Friday, December 11, 2009

What God's been doing in my life...and how you can be a part of it.

Dear Friends and Family:

Hi! How are you? I hope that God is doing many wonderful things in your life as He is in mine. There are many exciting things going on in my life that I hope you will allow me to share with you.

First I will share a little background for those of you who might not be aware of what I have been up to. In the summer of 2008, I participated in my first unit of a Clinical Pastoral Education (CPE) program. These programs are interfaith, professional education for ministry. This program provided classroom training with a supervisor and peers, as well as practicing skills through working in a pastoral setting and then being involved in personal reflection on my experience. That summer I had no idea what I was getting into going into the program, but it helped me to realize my own personal past needs for a chaplain as a child and helped me to continue discerning a call toward youth ministry that I have always felt, specifically chaplaincy in a children’s hospital or hospice.

During the classroom training part of my experience, I heard about Hartford Seminary from a number of past students and felt the push to apply there for the upcoming semester. About a year and a half before, I went to another school for a degree in pastoral counseling. I left that program and pursued my first CPE unit. In the midst of doing CPE, I applied to another school for a different degree, but I withdrew from there when I felt the call towards chaplaincy and applied to Hartford Seminary. I got in for the upcoming semester and started my journey toward a Master in Divinity degree.

As students cannot receive the whole Master in Divinity degree through Hartford Seminary, I started looking into schools to transfer to. I visited Gordon Conwell this year for their “Discover Gordon Conwell” experience, and know current students there whom I have spoken with about the program and my decision to apply. I previously visited one other school that I liked, but for many reasons, Gordon Conwell feels like the right place for me. After I visited, I applied and got accepted. I will start during the upcoming spring semester.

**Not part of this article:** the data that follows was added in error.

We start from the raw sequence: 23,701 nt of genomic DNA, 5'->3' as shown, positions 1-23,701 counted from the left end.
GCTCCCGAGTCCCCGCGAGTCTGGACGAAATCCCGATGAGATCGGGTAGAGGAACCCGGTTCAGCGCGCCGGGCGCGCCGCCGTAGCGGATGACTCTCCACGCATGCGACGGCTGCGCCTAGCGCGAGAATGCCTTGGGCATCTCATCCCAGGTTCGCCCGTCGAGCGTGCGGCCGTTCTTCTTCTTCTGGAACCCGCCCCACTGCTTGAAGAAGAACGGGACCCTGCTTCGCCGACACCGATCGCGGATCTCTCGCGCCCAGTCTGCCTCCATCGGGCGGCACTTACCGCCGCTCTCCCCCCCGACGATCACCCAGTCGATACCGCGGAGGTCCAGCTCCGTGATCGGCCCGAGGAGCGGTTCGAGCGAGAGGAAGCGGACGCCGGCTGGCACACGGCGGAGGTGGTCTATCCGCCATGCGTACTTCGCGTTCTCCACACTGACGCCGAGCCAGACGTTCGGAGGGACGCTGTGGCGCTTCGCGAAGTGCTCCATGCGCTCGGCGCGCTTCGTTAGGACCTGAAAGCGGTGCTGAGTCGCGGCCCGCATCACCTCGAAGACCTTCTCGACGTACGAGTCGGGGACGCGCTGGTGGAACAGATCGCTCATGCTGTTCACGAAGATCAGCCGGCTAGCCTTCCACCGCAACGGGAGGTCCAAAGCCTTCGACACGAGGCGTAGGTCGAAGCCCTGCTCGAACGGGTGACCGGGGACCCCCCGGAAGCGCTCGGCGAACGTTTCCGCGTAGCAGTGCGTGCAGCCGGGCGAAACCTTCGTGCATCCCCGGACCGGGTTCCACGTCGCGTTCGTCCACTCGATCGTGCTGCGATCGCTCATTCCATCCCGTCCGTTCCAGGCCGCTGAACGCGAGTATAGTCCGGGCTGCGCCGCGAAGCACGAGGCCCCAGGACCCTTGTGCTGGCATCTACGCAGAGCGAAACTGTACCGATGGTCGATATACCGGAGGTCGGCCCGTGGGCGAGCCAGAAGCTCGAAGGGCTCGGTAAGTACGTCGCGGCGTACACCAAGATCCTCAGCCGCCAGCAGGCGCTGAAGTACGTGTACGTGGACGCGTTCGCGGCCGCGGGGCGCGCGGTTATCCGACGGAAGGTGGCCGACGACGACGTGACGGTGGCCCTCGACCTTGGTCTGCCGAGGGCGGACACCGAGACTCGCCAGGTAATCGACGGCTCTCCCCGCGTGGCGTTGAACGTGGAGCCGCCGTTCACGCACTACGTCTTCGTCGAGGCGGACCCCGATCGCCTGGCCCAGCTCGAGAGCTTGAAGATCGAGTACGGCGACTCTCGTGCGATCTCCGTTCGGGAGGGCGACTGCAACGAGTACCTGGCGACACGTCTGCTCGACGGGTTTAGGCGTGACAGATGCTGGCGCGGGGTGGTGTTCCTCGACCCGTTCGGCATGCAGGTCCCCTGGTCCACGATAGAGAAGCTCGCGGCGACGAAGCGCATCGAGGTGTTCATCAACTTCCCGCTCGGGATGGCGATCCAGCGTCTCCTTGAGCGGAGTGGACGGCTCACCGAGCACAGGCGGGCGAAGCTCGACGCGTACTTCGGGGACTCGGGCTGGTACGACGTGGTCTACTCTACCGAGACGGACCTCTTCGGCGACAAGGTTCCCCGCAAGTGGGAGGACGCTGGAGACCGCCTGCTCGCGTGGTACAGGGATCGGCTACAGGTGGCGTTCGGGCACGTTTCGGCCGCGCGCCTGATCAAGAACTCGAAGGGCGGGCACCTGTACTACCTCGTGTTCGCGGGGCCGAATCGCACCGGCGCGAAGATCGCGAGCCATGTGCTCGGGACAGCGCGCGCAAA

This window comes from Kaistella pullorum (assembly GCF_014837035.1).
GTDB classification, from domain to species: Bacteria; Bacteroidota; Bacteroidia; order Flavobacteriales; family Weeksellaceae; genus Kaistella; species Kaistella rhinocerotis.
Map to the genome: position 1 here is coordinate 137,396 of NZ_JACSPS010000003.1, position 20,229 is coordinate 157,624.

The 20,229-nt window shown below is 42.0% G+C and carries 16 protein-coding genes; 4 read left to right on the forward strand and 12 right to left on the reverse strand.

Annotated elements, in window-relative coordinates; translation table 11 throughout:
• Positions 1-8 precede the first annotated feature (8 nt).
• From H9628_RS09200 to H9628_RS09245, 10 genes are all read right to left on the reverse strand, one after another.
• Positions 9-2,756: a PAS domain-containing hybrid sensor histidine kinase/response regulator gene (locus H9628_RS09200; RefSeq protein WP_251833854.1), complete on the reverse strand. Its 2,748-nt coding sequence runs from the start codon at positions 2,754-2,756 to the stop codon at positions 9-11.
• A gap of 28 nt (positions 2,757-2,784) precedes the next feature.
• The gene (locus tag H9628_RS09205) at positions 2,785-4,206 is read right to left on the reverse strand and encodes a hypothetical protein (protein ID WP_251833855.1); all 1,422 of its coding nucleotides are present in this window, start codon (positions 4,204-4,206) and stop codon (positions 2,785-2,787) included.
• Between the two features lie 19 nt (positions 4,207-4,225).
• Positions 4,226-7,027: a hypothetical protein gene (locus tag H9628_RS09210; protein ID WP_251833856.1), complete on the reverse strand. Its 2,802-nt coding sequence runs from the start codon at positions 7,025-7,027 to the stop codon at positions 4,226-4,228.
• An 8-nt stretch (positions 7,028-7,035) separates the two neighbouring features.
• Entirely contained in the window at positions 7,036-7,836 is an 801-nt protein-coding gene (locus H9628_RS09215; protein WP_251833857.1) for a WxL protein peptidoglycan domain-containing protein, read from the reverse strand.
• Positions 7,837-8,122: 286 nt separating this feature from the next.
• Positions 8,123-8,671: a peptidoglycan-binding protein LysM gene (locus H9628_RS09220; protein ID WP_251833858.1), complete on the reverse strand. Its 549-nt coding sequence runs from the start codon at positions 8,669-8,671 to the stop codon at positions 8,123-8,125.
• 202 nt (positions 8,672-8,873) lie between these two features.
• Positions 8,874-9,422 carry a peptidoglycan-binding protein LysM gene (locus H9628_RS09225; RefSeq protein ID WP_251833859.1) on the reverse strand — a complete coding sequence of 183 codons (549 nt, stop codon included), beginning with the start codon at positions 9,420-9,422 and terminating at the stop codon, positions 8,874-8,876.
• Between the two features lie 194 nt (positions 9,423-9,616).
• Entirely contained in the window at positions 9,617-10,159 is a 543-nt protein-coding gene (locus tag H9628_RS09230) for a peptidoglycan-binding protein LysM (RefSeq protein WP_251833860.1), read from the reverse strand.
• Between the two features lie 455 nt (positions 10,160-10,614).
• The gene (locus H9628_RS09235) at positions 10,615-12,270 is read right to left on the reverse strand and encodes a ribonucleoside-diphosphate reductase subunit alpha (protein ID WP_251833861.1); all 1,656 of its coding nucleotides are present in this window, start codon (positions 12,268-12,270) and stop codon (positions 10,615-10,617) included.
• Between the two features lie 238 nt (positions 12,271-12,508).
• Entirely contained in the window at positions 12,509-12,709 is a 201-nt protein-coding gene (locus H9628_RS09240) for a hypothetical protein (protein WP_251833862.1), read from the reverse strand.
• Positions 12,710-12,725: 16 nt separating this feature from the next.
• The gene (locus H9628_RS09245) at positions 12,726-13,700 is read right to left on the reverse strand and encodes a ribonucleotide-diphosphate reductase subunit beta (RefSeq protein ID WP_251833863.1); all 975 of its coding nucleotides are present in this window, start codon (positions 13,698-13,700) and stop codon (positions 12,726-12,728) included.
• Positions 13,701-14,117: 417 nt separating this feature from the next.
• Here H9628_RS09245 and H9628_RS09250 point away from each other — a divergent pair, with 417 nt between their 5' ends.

One of the opportunities I have at Gordon Conwell is The Partnership Program. This is a scholarship program that will enable me to have a community of prayer and/or financial support during my time in seminary. This scholarship provides me with continued opportunities to strengthen my relationships with my church, family and friends, even as I am away at school.

As a recipient of this scholarship, I will gain an education and experience in ministry and fund raising, as well as practical skills and experience in applying Biblical Stewardship values while participating in educational opportunities emphasizing the Biblical principles of calling, stewardship and discipleship.

The amount for this scholarship is $9,000. My goal is to raise $5540 of that amount per year. All financial support for this scholarship is given to a scholarship fund for the Partnership Program. Scholars do not receive financial support directly, enabling donors to give on a tax-deductible basis and allowing participants of the program to receive assistance in the form of an academic scholarship.

This scholarship also allows for the opportunity for people to pray with and for me about what's going on while I'm at school. The school will send out a newsletter to my prayer partners throughout the year written by me to let you know what I have been up to and how you can best be praying for me.

I would love for you to be a part of my seminary experience in this capacity. Would you consider partnering with me through prayer and/or financial support, supporting my vision for ministry, the scholarship fund and ultimately assisting me to pursue that vision? I would be honored and humbled to have your support and partnership.

Pledge form:

Electronic Fund Transfer form:

Completed scanned forms can be emailed to:

Or mailed to: Partnership Program, Gordon-Conwell Theological Seminary, 130 Essex Street, South Hamilton, MA 01982

Checks can be written to “Gordon-Conwell Theological Seminary”. I can be reached here or by email or on my cell phone at any time: or 860-416-6773 if you have questions.

If anyone wants hard a hard copy of this letter and/or the forms, I will be glad to send those to you.

Thank you for your prayerful consideration in partnering with me on this journey.

Love in Him always,


Saturday, May 30, 2009

Hartford Seminary - Women's Leadership Institute


I will write more about it at some point...if I don't, yell at me...but for now, I just had to say that!

Good night! :-)

Sunday, March 8, 2009